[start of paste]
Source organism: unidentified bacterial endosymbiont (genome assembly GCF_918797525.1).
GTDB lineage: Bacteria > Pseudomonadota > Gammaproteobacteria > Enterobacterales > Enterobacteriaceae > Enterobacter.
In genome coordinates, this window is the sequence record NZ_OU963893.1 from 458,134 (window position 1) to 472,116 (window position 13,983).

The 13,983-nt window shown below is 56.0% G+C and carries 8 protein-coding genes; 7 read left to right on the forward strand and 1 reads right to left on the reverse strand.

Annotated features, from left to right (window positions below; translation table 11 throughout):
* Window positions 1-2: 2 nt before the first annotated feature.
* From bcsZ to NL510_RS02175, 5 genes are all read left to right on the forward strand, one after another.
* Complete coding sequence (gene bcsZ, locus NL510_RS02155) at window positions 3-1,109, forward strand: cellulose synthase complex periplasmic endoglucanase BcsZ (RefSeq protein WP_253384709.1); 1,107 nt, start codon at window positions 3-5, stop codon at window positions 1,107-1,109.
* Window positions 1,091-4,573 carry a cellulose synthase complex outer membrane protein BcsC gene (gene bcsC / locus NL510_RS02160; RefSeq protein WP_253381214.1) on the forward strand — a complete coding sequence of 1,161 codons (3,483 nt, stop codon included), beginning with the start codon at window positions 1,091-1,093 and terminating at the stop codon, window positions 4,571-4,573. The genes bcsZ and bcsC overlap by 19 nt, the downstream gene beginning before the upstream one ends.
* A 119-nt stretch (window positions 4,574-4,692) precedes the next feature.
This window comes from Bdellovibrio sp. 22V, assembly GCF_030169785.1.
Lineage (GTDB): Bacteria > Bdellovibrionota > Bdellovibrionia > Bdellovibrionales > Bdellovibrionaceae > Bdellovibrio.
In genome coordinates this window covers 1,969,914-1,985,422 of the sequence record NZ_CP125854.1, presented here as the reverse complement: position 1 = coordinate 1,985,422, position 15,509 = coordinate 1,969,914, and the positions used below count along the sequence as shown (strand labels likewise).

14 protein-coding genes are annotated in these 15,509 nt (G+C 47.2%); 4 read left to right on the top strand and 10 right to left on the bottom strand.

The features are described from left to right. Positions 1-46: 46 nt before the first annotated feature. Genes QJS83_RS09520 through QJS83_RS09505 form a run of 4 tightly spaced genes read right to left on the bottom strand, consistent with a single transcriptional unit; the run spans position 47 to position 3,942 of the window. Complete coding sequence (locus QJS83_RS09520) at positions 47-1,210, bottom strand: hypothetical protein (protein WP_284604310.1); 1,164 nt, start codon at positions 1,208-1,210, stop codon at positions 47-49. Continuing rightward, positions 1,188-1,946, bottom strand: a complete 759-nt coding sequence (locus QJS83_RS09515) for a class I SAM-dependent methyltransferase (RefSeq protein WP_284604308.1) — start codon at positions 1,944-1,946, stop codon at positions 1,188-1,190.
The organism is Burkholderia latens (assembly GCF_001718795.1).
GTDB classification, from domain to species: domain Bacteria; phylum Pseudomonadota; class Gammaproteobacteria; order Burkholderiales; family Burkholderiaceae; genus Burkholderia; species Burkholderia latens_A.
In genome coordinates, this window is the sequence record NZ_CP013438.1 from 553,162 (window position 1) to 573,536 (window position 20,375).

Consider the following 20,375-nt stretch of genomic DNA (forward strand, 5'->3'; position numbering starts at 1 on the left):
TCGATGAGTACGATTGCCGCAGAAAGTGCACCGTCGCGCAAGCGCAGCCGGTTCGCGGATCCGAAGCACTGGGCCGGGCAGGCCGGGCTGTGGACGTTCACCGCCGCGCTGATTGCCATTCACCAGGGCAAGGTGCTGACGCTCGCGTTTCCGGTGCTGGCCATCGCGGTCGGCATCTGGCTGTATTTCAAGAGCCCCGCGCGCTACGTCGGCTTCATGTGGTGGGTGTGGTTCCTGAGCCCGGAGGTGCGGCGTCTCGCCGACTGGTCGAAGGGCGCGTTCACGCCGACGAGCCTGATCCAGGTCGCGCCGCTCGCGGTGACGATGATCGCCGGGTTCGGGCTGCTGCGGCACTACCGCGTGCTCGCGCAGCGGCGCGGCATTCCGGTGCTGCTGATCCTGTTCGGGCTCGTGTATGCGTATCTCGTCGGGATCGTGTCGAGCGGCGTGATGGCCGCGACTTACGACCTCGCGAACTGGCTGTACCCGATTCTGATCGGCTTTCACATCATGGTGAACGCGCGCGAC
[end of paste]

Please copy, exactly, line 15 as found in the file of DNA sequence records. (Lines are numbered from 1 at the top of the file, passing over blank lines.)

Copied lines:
The features are described from left to right. Positions 1-46: 46 nt before the first annotated feature. Genes QJS83_RS09520 through QJS83_RS09505 form a run of 4 tightly spaced genes read right to left on the bottom strand, consistent with a single transcriptional unit; the run spans position 47 to position 3,942 of the window. Complete coding sequence (locus QJS83_RS09520) at positions 47-1,210, bottom strand: hypothetical protein (protein WP_284604310.1); 1,164 nt, start codon at positions 1,208-1,210, stop codon at positions 47-49. Continuing rightward, positions 1,188-1,946, bottom strand: a complete 759-nt coding sequence (locus QJS83_RS09515) for a class I SAM-dependent methyltransferase (RefSeq protein WP_284604308.1) — start codon at positions 1,944-1,946, stop codon at positions 1,188-1,190.